Dunedin Wildlife Care Code Resources

Dunedin Wildlife Care Code

Dunedin’s visitor industry has launched a “Dunedin Wildlife Care Code” to help visitors care for the city’s unique and rare wildlife.

The code helps visitors to understand guidelines for viewing wildlife and to care for our environment.  Dunedin, recognised as the Wildlife Capital of New Zealand, with unrivalled viewing of sea lions, royal albatross and penguins is a magnet for thousands of tourists who come here to see wildlife in its natural habitat.

The code will help visitors to understand:

  • to keep a safe distance from penguins and sea lions
  • advice to not feed animals
  • rules around drones and camping
  • suggestions for how people can help the great work of Dunedin’s wildlife charities.


Dunedin Wildlife Care Code – Official Version, words to use.

Dunedin is home to rare and special wildlife.

Help us protect our penguins, sea lions and birds for future generations.

View wildlife with a commercial tour operator as this ensures respectful behaviour and limits wildlife disturbance.

Wildlife Care: Help protect Dunedin’s rare wildlife. Do not disturb, touch, feed or go too close to penguins, sea lions and seals. Keep dogs away as they can harm wildlife and prevent them from breeding.

Sea lions and other seals: New Zealand sea lions are rare and endangered, please view from a safe distance of at least 20m and do not disturb them. If you must pass them on the beach, keep as much distance as possible and do not loiter. They can move quickly, so back off if they react and do not block their path to water. They can bite!

Penguins: Yellow-eyed penguins are endangered and rare. Stay at least 50m away from yellow-eyed penguins as they are shy and easily stressed. Ensure penguins can’t see you. Don’t block penguins’ entry and exit from the water and never approach a nest. No flash photography or dogs.

Red-billed gulls. Do not feed or chase the seagulls as they are endangered and human food can kill them.

Drones: Use of drones is prohibited in many sensitive areas and can require a permit elsewhere. The important wildlife site of Taiaroa Head/Pukekura has a permanent restricted airspace. Any DOC reserve requires a permit, and it is an offence to fly drones within 150m of marine mammals (or 300m vertically above). For more information check the Dunedin City Council or DOC website.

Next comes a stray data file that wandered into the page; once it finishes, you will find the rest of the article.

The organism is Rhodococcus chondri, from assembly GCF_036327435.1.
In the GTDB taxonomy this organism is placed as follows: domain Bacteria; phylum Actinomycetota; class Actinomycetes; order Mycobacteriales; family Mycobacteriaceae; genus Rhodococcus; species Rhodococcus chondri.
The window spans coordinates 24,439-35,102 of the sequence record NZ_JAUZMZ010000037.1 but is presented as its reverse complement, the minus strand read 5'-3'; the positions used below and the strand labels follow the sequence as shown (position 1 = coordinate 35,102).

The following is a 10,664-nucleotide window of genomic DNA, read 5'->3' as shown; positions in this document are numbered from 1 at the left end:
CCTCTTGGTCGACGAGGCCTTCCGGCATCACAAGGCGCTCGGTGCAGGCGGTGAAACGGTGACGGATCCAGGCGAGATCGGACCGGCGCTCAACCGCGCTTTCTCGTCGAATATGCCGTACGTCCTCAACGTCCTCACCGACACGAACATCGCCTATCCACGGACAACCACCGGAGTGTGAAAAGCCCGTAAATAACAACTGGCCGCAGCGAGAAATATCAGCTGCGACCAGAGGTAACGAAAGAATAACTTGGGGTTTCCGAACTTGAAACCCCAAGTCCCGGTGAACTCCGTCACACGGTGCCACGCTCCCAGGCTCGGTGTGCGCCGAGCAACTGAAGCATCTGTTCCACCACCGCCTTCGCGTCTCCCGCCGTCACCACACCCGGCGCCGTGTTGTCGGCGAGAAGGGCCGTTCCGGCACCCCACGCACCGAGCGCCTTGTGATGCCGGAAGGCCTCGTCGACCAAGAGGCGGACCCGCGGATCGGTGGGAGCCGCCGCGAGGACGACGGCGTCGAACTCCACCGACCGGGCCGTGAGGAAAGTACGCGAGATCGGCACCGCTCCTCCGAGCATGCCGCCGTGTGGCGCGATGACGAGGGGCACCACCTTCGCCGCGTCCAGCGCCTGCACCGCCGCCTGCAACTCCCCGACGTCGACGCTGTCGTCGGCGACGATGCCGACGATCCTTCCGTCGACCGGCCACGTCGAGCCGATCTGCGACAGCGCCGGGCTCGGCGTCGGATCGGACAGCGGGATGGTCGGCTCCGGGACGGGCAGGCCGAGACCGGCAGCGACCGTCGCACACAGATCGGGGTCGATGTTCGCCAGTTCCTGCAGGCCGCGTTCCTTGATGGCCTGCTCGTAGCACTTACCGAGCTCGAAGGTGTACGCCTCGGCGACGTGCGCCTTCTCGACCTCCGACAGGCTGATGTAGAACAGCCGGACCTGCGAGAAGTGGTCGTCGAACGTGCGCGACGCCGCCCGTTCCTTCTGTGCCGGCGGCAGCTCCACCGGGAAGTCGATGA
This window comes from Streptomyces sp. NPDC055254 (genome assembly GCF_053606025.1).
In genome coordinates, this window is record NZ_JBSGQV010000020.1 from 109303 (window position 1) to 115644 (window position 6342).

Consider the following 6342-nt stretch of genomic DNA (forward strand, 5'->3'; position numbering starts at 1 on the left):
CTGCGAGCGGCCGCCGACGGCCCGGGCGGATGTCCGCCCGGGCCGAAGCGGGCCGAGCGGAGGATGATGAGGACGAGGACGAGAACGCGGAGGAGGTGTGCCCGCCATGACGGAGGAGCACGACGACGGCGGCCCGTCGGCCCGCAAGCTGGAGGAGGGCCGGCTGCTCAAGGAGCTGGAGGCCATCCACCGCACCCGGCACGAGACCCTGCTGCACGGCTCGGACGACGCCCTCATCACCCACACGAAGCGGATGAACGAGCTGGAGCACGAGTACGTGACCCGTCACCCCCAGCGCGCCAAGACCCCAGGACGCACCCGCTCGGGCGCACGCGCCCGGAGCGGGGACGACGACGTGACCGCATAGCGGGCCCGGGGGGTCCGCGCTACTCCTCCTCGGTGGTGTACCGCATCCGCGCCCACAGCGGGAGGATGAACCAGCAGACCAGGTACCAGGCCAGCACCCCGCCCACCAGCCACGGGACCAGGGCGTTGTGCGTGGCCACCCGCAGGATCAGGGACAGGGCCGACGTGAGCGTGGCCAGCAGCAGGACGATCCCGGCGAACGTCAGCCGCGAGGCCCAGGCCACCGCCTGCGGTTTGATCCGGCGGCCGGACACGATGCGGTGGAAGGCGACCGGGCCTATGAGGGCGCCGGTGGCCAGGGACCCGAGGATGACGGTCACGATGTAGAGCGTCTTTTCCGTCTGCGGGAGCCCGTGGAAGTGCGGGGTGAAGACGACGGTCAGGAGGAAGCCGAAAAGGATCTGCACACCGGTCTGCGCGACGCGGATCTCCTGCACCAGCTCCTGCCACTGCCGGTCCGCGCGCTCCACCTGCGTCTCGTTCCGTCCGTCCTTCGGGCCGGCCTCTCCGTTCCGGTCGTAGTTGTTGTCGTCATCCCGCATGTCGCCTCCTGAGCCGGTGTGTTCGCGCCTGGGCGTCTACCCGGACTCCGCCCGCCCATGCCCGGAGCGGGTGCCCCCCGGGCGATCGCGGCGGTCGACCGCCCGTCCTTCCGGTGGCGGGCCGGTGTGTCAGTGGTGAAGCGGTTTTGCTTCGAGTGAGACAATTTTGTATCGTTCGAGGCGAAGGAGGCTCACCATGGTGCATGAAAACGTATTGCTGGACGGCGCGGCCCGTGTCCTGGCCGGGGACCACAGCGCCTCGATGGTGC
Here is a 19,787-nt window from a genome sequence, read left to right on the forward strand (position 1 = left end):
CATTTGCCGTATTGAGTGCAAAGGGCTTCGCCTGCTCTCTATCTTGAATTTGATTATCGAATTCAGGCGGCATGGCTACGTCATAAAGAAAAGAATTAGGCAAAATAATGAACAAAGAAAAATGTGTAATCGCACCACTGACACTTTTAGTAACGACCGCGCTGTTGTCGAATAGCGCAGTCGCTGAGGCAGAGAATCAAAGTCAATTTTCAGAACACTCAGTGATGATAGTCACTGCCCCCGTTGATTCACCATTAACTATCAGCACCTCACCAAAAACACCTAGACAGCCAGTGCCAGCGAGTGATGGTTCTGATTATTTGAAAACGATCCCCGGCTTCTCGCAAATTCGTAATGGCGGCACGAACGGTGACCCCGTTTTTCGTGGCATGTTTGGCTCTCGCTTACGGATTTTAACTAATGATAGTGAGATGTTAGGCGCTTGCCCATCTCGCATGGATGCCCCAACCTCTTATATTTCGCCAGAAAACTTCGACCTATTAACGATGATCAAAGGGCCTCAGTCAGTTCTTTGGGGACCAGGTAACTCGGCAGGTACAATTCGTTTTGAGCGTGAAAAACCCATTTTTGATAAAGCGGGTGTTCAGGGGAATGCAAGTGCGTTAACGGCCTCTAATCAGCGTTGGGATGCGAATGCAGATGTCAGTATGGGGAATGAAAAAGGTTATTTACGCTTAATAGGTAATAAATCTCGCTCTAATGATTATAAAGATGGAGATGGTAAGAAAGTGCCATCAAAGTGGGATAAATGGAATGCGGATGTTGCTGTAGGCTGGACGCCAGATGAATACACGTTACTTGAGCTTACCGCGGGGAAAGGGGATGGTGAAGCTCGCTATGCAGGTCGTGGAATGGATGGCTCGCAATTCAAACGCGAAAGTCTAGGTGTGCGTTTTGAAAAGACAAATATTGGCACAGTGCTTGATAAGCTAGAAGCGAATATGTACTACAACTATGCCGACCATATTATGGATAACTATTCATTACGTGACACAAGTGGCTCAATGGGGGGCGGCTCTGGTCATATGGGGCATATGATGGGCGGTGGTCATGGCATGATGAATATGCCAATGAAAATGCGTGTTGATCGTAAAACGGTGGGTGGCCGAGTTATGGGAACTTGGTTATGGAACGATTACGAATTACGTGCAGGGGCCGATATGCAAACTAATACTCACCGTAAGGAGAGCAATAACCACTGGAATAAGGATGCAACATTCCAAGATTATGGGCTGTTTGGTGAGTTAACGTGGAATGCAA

Freedom Camping: There are designated freedom camping sites and holiday parks in Dunedin, please use them as $200 fines will apply for illegal camping.

Public amenities: Please keep Dunedin beautiful and clean by using public toilets and rubbish bins where provided or taking your refuse with you.  Smoking and fires are not advisable and often banned under seasonal restrictions.

Walking Tracks: Stay on the marked track as many cross private land. Keep yourself safe, within barriers and avoid damage to plants and breeding wildlife. Leave sheep alone.

Please report any sick or injured wildlife by calling: 0800 DOC HOT (0800 362 468)

Poaching is illegal, please report marine poaching by calling:  0800 4 POACHER (0800 476 224)

Thank you for helping us to look after our precious wildlife.

Leave nothing but footprints…..take nothing but memories.

More Information

For more information on wildlife tours, freedom camping, public toilets or walking tracks please visit www.dunedinnz.com/visit or contact:

Dunedin iSITE | 50 The Octagon | Dunedin | 03 474 3300  | visitor.centre@dcc.govt.nz

For local drone use guidelines and permits, go to www.dunedin.govt.nz/drones and/or www.doc.govt.nz

The Dunedin Care Code was developed in recognition of the Tiaki Promise www.tiakinewzealand.com

Volunteer or Donate to Dunedin Wild and Conservations Charities

How you can help: Many wildlife charities including the Wildlife Hospital do great work in Dunedin to protect the unique and endangered local wildlife and habitats. You can aid them in many ways including with donations, volunteering and signing petitions to protect the environment.

Find out more at www.dunedinnz.com/wildlifecharities


This initiative sits under one of the Dunedin Destination Plan goals, which is to ‘sustain and enhance our natural and built environment for the benefit of residents and visitors’. Providing clear information on how to protect Dunedin’s wildlife and environment is an important and very necessary part of this.

DOC is a partner in the newly introduced Tiaki Promise which asks visitors to act as guardians to New Zealand on their visit, making a commitment to protect and preserve our nature. The Dunedin Wildlife Care code is an example of a community working together to help visitors understand how they can be good guardians”.